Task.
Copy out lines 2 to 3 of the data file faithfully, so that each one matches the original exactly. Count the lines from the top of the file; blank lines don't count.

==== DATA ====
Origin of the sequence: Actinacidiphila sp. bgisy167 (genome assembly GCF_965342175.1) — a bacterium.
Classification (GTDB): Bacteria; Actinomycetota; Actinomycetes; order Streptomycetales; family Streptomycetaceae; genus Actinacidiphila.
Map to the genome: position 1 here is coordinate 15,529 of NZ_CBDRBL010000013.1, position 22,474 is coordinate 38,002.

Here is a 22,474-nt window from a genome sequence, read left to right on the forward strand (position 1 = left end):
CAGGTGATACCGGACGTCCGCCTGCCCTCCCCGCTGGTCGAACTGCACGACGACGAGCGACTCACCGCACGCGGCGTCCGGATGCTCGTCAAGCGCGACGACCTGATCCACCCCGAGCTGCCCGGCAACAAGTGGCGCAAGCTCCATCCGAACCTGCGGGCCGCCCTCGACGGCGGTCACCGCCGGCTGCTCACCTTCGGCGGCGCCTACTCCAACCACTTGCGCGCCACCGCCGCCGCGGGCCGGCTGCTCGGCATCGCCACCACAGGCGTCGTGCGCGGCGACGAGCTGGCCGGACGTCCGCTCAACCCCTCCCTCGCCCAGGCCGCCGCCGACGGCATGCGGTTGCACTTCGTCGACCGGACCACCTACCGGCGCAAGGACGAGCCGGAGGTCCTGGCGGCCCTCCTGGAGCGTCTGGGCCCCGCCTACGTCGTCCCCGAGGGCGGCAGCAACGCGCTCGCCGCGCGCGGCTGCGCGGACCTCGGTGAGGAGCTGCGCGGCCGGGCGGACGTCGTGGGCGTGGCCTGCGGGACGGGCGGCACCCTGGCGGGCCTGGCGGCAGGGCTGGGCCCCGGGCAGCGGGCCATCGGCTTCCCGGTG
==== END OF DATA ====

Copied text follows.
Classification (GTDB): Bacteria; Actinomycetota; Actinomycetes; order Streptomycetales; family Streptomycetaceae; genus Actinacidiphila.
Map to the genome: position 1 here is coordinate 15,529 of NZ_CBDRBL010000013.1, position 22,474 is coordinate 38,002.